Cite certain investments they’ve made or certain companies they’ve worked on that feel analogous to what you’re building. Keep the email short but thoughtful and then make sure to include that you’re going to follow up not next week, but in a month’s time if you don’t hear from them.
I always give things a rule of three. If you’ve written someone twice and they haven’t responded, persevere and try one more time, because just through that dedication you might get exactly what you want.
And, I often say that business plans have their own product market fit. If you put together a business plan and sent it to 10 investors and none of them are showing enthusiasm, it could be that your business plan doesn’t have a product market fit with what those VCs want. It’s important to study up on the investors to whom you’re pitching to make sure they don’t have anything in conflict in their existing portfolios and making sure your idea is timely to them.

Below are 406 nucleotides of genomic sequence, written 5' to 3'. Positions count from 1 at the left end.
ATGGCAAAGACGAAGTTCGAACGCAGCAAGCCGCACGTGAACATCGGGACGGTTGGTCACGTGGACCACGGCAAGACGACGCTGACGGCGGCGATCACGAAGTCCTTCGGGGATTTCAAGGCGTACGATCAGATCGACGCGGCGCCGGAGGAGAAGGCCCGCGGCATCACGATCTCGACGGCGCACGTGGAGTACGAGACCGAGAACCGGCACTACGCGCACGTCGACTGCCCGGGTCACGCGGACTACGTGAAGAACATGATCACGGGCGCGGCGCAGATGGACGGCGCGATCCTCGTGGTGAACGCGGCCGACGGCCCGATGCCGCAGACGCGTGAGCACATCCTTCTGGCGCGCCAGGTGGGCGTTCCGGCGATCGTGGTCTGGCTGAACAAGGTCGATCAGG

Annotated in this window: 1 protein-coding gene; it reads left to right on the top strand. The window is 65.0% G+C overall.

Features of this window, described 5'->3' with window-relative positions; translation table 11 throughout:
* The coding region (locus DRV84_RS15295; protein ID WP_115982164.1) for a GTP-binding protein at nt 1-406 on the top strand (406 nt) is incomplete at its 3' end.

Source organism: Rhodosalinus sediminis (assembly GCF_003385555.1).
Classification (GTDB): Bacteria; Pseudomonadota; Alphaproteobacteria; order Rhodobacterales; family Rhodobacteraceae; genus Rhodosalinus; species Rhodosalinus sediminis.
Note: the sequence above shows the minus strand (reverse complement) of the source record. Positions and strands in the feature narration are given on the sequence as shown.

What white space do you see in the wellness landscape?
SD: First, I think the term wellness needs a makeover because we are over-indexed and bombarded with pitches for the category. We prefer to use “the future of living well” because it focuses on not just the superficial elements of wellness, but rather how we live happier, healthier lives.